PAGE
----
I remember as a kid we constantly had a big stack of these rigs laying around that we would buy at the local bait shop. We’d buy the single rigs (similar to a three way rig, but already tied) and the double rigs or “fish finder rigs” with two leaders and two hooks.
If we were catfishing and fishing on the bottom, there was one of these rigs and a bucket of chicken livers involved. I knew nothing other than fishing with one of these rigs and waiting for a catfish to come along.
Looking back now, I hate to think of how many fish I never caught because of constantly using these rigs and fishing with chicken livers.
The popularity of these rigs probably probably has much to do with finding a big stack of fish finder rigs hanging from a peg hook in most tackle shops, right in the middle of the catfish section, next to the “stink bait” and the sponge hooks. They are a good upsell for bait shops so you constantly find them around the catfish tackle area.
Often sold as “ready made” or “ready to fish” catfish rigs the fish finder rig is certainly one that many anglers use when wetting a line for catfish, but is it truly an effective catfish rig and something that you should be using?
The single hook version of this rig, the three way rig, certainly has some applications but I often argue that it is overhyped. It’s certainly not something that I choose to use on a regular basis for catfish. The double hook version (the fish finder rig) arguably has some challenges.
Can you catch fish with it?
Are there better options in most applications?
Yes, especially over the “store bought” fish finder rigs.
Ready Made Fish Finder Rigs
The problem with the “store bought fish finder rigs and even the three way rigs you get at bait shops is the design. The biggest issue is that the length of line from the leader to the weight is often way too short, which puts the bait very close to or on the bottom.
The other issue is the leader length is also very short, usually just a matter of inches, which can be a challenge.
Then you add the issue of having two hooks in very close proximity to each other and you have a recipe for a big tangled mess in no time.
The DIY Fish Finder Rig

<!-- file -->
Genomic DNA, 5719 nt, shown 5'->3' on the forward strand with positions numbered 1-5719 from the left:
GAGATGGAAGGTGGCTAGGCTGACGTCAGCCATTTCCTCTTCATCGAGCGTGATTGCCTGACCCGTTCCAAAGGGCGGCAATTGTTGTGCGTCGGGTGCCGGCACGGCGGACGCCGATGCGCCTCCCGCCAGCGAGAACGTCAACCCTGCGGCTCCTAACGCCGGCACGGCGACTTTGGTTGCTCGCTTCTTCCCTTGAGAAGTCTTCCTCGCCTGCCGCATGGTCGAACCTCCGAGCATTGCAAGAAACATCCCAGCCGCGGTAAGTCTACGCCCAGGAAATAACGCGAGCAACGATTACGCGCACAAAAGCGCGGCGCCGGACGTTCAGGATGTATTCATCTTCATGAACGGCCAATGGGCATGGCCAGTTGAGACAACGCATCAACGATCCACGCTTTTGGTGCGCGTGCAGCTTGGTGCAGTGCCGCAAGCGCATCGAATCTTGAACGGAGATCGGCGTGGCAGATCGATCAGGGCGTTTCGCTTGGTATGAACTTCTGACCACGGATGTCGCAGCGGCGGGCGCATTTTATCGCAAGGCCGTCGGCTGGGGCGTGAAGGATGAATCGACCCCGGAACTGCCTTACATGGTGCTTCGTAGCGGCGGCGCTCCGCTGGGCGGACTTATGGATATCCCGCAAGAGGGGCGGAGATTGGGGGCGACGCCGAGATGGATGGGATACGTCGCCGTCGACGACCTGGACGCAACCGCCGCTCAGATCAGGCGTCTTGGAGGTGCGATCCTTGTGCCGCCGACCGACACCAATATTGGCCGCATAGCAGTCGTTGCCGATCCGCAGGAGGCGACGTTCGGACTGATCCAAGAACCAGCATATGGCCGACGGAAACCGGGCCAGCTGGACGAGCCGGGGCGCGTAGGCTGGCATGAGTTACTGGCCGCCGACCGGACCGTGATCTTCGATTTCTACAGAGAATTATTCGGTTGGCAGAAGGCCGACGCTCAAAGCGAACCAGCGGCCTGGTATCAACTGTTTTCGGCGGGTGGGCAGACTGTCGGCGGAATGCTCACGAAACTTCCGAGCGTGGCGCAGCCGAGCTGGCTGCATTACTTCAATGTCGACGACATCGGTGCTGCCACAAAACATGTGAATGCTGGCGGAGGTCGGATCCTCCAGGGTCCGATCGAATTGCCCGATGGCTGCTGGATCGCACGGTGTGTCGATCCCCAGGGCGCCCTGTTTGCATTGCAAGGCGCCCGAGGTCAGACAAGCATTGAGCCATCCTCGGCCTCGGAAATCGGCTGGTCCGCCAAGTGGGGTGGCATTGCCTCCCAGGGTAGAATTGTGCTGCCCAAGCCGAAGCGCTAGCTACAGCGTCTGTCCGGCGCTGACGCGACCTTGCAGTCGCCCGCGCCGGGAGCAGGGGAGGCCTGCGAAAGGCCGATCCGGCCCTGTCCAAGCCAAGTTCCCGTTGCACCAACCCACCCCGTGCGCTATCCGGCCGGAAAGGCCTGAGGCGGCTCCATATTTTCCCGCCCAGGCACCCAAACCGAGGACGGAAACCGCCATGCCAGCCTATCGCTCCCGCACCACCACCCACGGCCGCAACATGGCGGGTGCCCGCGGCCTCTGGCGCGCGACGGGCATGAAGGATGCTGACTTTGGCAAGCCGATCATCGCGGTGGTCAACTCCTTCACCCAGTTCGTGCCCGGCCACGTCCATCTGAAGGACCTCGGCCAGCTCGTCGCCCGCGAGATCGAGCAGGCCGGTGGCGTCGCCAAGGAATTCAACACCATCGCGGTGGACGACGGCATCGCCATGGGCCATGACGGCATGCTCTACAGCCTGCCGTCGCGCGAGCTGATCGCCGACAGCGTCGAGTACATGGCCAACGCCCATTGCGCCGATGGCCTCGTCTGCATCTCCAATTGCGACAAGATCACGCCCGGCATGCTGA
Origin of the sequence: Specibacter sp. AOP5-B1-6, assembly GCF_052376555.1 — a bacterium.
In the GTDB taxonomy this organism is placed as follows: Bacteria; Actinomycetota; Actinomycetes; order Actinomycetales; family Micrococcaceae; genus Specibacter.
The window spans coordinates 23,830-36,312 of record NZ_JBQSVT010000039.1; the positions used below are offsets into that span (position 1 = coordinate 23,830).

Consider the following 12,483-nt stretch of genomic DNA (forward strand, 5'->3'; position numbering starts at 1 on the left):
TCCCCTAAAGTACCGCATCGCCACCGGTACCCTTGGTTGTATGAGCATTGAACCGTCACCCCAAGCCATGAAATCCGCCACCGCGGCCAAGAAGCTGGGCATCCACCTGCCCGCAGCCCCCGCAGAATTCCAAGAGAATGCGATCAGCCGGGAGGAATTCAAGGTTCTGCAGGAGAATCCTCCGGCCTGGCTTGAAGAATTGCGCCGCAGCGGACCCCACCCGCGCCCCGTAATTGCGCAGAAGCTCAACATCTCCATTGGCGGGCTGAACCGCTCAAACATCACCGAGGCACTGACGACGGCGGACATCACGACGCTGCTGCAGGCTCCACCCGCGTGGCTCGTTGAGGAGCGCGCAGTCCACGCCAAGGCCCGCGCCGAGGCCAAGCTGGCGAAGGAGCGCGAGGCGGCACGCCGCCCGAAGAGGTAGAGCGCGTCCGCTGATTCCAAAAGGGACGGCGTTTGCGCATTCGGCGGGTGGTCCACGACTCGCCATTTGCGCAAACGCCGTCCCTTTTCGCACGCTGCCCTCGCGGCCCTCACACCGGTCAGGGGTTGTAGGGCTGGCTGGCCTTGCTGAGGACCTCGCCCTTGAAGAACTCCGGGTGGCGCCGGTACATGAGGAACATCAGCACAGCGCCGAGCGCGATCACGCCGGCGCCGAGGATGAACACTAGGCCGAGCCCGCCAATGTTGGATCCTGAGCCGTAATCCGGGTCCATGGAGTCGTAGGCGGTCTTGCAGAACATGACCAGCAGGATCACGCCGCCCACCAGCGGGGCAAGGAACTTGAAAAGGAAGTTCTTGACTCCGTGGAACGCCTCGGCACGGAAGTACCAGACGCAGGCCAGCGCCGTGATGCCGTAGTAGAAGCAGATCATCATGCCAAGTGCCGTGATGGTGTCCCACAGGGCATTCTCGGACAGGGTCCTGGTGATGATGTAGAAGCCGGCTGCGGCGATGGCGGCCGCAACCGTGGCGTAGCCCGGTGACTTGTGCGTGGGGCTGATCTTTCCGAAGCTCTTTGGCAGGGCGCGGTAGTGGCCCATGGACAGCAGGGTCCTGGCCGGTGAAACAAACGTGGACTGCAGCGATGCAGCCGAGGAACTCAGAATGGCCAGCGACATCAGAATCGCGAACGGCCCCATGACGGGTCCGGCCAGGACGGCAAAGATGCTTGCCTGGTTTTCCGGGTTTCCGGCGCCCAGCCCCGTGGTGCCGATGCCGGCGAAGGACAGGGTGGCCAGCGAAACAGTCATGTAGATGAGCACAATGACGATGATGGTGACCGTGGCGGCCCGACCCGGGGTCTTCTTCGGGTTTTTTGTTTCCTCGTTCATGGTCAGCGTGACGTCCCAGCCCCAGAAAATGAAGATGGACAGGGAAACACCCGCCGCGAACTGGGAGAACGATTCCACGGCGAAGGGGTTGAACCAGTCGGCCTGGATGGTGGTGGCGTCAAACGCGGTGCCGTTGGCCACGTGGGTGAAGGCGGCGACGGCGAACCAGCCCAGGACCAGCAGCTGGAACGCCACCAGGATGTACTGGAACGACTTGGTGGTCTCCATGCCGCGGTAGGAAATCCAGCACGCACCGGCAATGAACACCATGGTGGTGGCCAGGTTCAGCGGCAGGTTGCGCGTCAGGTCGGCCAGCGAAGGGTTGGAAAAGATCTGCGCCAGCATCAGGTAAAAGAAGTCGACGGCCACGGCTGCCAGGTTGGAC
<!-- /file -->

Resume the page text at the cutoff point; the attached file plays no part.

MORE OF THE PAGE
Making these rigs is a better option than buying them at the store, that is if you are dead set on using them.
Making them yourself allows you to lengthen the leader from the first hook to the weight and increase the distance between the two hooks. This helps you get the baits further up off the bottom and also helps to get more distance between the two leaders.
How To Tie The Fish Finder Rig
I like to work off of a roll of leader line without cutting the line until after I have finished the rigging.
Here’s how I tie this rig:
Attach your preferred sinker to the leader line using a palomar knot.
16-18” above your weight and tie a dropper loop about 6-8” long and attach your preferred catfish hook.
Another 12” above your first dropper loop add a second dropper loop 6-8” long (adjust the spacing based on the length of your dropper loops to keep the hooks from getting tangled) and attach your preferred catfish hook.
About 6” above the second dropper loop add a barrel swivel.
Attach the open end of the barrel swivel to the main line using a trilene knot.
Making your own rigging allows you to lengthen the line from the first hook to the weight getting the baits further up off the bottom and adding extra length between the hooks allows you better separation and fewer tangles.
When To Use The Fish Finder Rig
Again, this is overused and overhyped but there are some applications when it can be a good option for fishing for catfish.
I don’t like this setup for fishing an anchor with the baits on the bottom. It can be an excellent choice for suspending baits (when catfish are suspended in the water column) and when drift fishing for channel catfish, especially in an aggressive bite.
To get more in depth details and information and learn everything you could ever need to know about rigging for catfish check out the catfish rigs tutorial.